If you take care of your battery properly, you can use it for a whole year. However, the battery life of your bass guitar may be extended by unplugging it while you’re not using it. Continue reading to find out more about this.

How to change the battery in a bass?

When it’s time to change the battery in your active bass, it’s a simple and fast process. A screwdriver and the instructions below are all that is required.

Flip the bass over.

You may usually find two chambers, separated by screws, on the back of your bass. The biggest will protect the electronics in your bass, while the smallest will hide the battery.

Throw open the cover.

To complete this step, you will need a little screwdriver. Please use it to take the cover off the smaller storage area.

Disconnect the present battery.

The internal battery will have dangling cables attached to it. Please don’t put too much force on them or pull too hard since it might damage them. Battery side clamps are another possible means of safeguarding the battery.

In such a circumstance, you may need to use your screwdriver to pry the battery up from between the clips. You’ll need two batteries for certain basses’ electric motors. If this describes your bass, you need to switch to the second battery and start again.

Put the fresh battery in place.

After the old battery has been removed, the new one should be put in. Plugging in a fresh battery to the bass’s circuitry is the last step. Put the bass’s cover back on when you’re done, and tighten the screws.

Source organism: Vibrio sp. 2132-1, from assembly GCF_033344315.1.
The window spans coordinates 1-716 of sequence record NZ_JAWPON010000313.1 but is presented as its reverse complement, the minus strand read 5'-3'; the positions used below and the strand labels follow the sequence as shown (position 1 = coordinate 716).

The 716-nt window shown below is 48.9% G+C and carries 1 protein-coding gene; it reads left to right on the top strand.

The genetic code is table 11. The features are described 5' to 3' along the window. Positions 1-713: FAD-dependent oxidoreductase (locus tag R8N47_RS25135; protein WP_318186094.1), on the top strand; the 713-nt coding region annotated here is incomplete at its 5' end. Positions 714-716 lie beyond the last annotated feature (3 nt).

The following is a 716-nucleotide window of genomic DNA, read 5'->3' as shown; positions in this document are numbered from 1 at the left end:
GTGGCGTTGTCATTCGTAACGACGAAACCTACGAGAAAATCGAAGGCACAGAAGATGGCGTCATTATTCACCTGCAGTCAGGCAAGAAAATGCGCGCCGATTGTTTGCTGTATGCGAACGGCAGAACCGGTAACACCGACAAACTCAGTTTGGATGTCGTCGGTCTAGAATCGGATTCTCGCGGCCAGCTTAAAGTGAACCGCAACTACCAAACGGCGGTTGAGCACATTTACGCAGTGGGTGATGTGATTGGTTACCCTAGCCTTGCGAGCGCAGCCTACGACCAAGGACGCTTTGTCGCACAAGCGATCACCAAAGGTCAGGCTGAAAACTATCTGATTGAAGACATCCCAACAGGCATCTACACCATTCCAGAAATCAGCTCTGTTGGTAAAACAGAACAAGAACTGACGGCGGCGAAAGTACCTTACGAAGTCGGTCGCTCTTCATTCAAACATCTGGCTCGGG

When should you change the battery in a bass?

The battery life of your bass should be monitored often, and the battery itself changes when it is almost dead. If the battery is even somewhat low in power, it should be replaced before a performance.

There are two options for changing the battery in your active bass. One way to ensure that it doesn’t suddenly die on you is to replace the batteries every six months. The second is to monitor the battery’s health using a voltmeter so that you only need to replace it when it is almost dead.

Image of someone playing a bass guitar. Source: gustavo fring, pexels
Image of someone playing the bass guitar. Source: Gustavo Fring, Pexels

If you replace the battery every six months, you won’t have to worry about it for a while. You may be certain that it will never give out on you and that replacing it will become a rare part of your bass’s routine maintenance.

A voltmeter allows you to check your battery’s health and determine how much time you have left before it dies. It’s more reassuring to know it won’t suddenly shut off on you, and it saves money by preventing you from having to throw away partially used batteries.

It’s possible to get a battery tester like this one for around ten dollars if you’re concerned about saving money and the planet by not needlessly replacing batteries. In addition, using this method, you can determine how much juice is still in the batteries.